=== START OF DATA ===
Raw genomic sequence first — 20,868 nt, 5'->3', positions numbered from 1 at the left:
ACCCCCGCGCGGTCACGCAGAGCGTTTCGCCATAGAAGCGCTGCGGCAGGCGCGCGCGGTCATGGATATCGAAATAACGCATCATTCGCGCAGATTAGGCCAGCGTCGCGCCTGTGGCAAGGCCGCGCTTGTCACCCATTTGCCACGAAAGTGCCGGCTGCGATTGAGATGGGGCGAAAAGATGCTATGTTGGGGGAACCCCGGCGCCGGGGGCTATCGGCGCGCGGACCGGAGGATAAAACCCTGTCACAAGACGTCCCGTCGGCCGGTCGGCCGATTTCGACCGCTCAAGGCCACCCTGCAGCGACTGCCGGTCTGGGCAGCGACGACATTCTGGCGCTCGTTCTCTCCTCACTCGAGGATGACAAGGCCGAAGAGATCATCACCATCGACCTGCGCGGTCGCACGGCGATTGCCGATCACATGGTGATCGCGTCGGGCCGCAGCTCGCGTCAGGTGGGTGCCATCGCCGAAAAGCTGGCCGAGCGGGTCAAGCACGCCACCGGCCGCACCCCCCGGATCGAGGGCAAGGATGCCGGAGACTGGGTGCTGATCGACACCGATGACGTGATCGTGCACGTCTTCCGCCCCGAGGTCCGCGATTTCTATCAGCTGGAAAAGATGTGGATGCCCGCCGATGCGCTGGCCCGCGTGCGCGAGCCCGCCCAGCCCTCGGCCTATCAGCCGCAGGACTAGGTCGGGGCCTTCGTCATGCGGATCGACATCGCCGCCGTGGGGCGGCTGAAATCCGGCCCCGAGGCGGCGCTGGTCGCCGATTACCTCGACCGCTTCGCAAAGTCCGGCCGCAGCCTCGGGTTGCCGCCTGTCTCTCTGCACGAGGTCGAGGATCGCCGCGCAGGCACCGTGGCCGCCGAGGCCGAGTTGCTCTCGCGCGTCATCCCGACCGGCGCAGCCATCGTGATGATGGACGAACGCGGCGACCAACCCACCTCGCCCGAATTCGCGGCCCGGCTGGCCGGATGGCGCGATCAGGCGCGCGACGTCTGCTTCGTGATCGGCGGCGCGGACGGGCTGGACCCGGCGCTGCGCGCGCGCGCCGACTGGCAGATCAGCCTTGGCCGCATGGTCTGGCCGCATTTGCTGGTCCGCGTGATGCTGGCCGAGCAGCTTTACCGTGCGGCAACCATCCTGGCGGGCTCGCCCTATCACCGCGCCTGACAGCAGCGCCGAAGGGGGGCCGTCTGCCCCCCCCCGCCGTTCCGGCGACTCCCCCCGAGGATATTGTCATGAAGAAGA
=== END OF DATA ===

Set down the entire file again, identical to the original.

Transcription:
Raw genomic sequence first — 20,868 nt, 5'->3', positions numbered from 1 at the left:
ACCCCCGCGCGGTCACGCAGAGCGTTTCGCCATAGAAGCGCTGCGGCAGGCGCGCGCGGTCATGGATATCGAAATAACGCATCATTCGCGCAGATTAGGCCAGCGTCGCGCCTGTGGCAAGGCCGCGCTTGTCACCCATTTGCCACGAAAGTGCCGGCTGCGATTGAGATGGGGCGAAAAGATGCTATGTTGGGGGAACCCCGGCGCCGGGGGCTATCGGCGCGCGGACCGGAGGATAAAACCCTGTCACAAGACGTCCCGTCGGCCGGTCGGCCGATTTCGACCGCTCAAGGCCACCCTGCAGCGACTGCCGGTCTGGGCAGCGACGACATTCTGGCGCTCGTTCTCTCCTCACTCGAGGATGACAAGGCCGAAGAGATCATCACCATCGACCTGCGCGGTCGCACGGCGATTGCCGATCACATGGTGATCGCGTCGGGCCGCAGCTCGCGTCAGGTGGGTGCCATCGCCGAAAAGCTGGCCGAGCGGGTCAAGCACGCCACCGGCCGCACCCCCCGGATCGAGGGCAAGGATGCCGGAGACTGGGTGCTGATCGACACCGATGACGTGATCGTGCACGTCTTCCGCCCCGAGGTCCGCGATTTCTATCAGCTGGAAAAGATGTGGATGCCCGCCGATGCGCTGGCCCGCGTGCGCGAGCCCGCCCAGCCCTCGGCCTATCAGCCGCAGGACTAGGTCGGGGCCTTCGTCATGCGGATCGACATCGCCGCCGTGGGGCGGCTGAAATCCGGCCCCGAGGCGGCGCTGGTCGCCGATTACCTCGACCGCTTCGCAAAGTCCGGCCGCAGCCTCGGGTTGCCGCCTGTCTCTCTGCACGAGGTCGAGGATCGCCGCGCAGGCACCGTGGCCGCCGAGGCCGAGTTGCTCTCGCGCGTCATCCCGACCGGCGCAGCCATCGTGATGATGGACGAACGCGGCGACCAACCCACCTCGCCCGAATTCGCGGCCCGGCTGGCCGGATGGCGCGATCAGGCGCGCGACGTCTGCTTCGTGATCGGCGGCGCGGACGGGCTGGACCCGGCGCTGCGCGCGCGCGCCGACTGGCAGATCAGCCTTGGCCGCATGGTCTGGCCGCATTTGCTGGTCCGCGTGATGCTGGCCGAGCAGCTTTACCGTGCGGCAACCATCCTGGCGGGCTCGCCCTATCACCGCGCCTGACAGCAGCGCCGAAGGGGGGCCGTCTGCCCCCCCCCGCCGTTCCGGCGACTCCCCCCGAGGATATTGTCATGAAGAAGA